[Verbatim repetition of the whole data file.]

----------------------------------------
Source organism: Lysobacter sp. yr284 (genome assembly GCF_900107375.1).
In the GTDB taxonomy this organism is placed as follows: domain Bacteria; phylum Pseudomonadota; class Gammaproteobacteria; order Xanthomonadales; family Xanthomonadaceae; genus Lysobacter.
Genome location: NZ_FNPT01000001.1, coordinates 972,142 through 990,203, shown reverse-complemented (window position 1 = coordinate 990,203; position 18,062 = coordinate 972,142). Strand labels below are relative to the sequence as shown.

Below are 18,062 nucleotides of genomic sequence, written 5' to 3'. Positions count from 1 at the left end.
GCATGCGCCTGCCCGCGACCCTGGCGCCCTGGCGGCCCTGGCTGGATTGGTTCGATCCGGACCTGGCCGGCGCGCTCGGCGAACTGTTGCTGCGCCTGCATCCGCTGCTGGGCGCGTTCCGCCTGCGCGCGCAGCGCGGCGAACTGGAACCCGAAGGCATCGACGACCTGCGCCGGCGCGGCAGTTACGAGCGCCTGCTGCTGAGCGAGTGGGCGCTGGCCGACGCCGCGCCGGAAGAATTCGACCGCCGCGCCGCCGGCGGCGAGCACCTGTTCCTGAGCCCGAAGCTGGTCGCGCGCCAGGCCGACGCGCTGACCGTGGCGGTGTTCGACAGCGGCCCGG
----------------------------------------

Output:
Source organism: Lysobacter sp. yr284 (genome assembly GCF_900107375.1).
In the GTDB taxonomy this organism is placed as follows: domain Bacteria; phylum Pseudomonadota; class Gammaproteobacteria; order Xanthomonadales; family Xanthomonadaceae; genus Lysobacter.
Genome location: NZ_FNPT01000001.1, coordinates 972,142 through 990,203, shown reverse-complemented (window position 1 = coordinate 990,203; position 18,062 = coordinate 972,142). Strand labels below are relative to the sequence as shown.

Below are 18,062 nucleotides of genomic sequence, written 5' to 3'. Positions count from 1 at the left end.
GCATGCGCCTGCCCGCGACCCTGGCGCCCTGGCGGCCCTGGCTGGATTGGTTCGATCCGGACCTGGCCGGCGCGCTCGGCGAACTGTTGCTGCGCCTGCATCCGCTGCTGGGCGCGTTCCGCCTGCGCGCGCAGCGCGGCGAACTGGAACCCGAAGGCATCGACGACCTGCGCCGGCGCGGCAGTTACGAGCGCCTGCTGCTGAGCGAGTGGGCGCTGGCCGACGCCGCGCCGGAAGAATTCGACCGCCGCGCCGCCGGCGGCGAGCACCTGTTCCTGAGCCCGAAGCTGGTCGCGCGCCAGGCCGACGCGCTGACCGTGGCGGTGTTCGACAGCGGCCCGG